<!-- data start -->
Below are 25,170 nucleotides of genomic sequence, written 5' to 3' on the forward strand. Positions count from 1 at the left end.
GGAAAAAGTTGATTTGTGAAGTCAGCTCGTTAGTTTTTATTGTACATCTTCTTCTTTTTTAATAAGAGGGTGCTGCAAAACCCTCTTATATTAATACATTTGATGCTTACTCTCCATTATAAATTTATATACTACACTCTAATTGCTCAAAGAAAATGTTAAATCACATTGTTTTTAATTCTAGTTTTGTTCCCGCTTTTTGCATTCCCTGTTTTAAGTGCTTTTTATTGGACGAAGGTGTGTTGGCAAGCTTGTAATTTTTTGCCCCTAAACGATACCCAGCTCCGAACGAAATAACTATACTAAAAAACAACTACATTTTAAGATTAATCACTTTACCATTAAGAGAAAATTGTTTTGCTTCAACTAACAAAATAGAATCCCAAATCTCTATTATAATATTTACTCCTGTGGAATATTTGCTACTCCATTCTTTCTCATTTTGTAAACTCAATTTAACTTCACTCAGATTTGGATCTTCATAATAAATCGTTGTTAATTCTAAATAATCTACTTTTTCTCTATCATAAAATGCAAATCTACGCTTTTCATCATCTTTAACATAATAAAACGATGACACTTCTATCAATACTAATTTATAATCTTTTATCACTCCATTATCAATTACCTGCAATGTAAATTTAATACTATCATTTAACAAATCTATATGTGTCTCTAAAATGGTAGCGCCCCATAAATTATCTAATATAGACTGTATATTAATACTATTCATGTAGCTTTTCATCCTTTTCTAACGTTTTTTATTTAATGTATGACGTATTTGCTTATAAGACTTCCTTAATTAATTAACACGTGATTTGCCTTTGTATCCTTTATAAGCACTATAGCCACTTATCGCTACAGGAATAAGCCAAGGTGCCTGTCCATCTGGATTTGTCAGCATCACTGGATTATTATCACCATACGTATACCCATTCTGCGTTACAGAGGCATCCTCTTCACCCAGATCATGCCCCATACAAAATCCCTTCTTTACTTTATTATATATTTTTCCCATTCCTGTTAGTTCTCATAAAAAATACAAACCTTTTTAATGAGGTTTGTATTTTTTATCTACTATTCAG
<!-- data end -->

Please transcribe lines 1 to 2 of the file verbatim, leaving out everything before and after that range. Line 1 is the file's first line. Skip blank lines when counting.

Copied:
Below are 25,170 nucleotides of genomic sequence, written 5' to 3' on the forward strand. Positions count from 1 at the left end.
GGAAAAAGTTGATTTGTGAAGTCAGCTCGTTAGTTTTTATTGTACATCTTCTTCTTTTTTAATAAGAGGGTGCTGCAAAACCCTCTTATATTAATACATTTGATGCTTACTCTCCATTATAAATTTATATACTACACTCTAATTGCTCAAAGAAAATGTTAAATCACATTGTTTTTAATTCTAGTTTTGTTCCCGCTTTTTGCATTCCCTGTTTTAAGTGCTTTTTATTGGACGAAGGTGTGTTGGCAAGCTTGTAATTTTTTGCCCCTAAACGATACCCAGCTCCGAACGAAATAACTATACTAAAAAACAACTACATTTTAAGATTAATCACTTTACCATTAAGAGAAAATTGTTTTGCTTCAACTAACAAAATAGAATCCCAAATCTCTATTATAATATTTACTCCTGTGGAATATTTGCTACTCCATTCTTTCTCATTTTGTAAACTCAATTTAACTTCACTCAGATTTGGATCTTCATAATAAATCGTTGTTAATTCTAAATAATCTACTTTTTCTCTATCATAAAATGCAAATCTACGCTTTTCATCATCTTTAACATAATAAAACGATGACACTTCTATCAATACTAATTTATAATCTTTTATCACTCCATTATCAATTACCTGCAATGTAAATTTAATACTATCATTTAACAAATCTATATGTGTCTCTAAAATGGTAGCGCCCCATAAATTATCTAATATAGACTGTATATTAATACTATTCATGTAGCTTTTCATCCTTTTCTAACGTTTTTTATTTAATGTATGACGTATTTGCTTATAAGACTTCCTTAATTAATTAACACGTGATTTGCCTTTGTATCCTTTATAAGCACTATAGCCACTTATCGCTACAGGAATAAGCCAAGGTGCCTGTCCATCTGGATTTGTCAGCATCACTGGATTATTATCACCATACGTATACCCATTCTGCGTTACAGAGGCATCCTCTTCACCCAGATCATGCCCCATACAAAATCCCTTCTTTACTTTATTATATATTTTTCCCATTCCTGTTAGTTCTCATAAAAAATACAAACCTTTTTAATGAGGTTTGTATTTTTTATCTACTATTCAG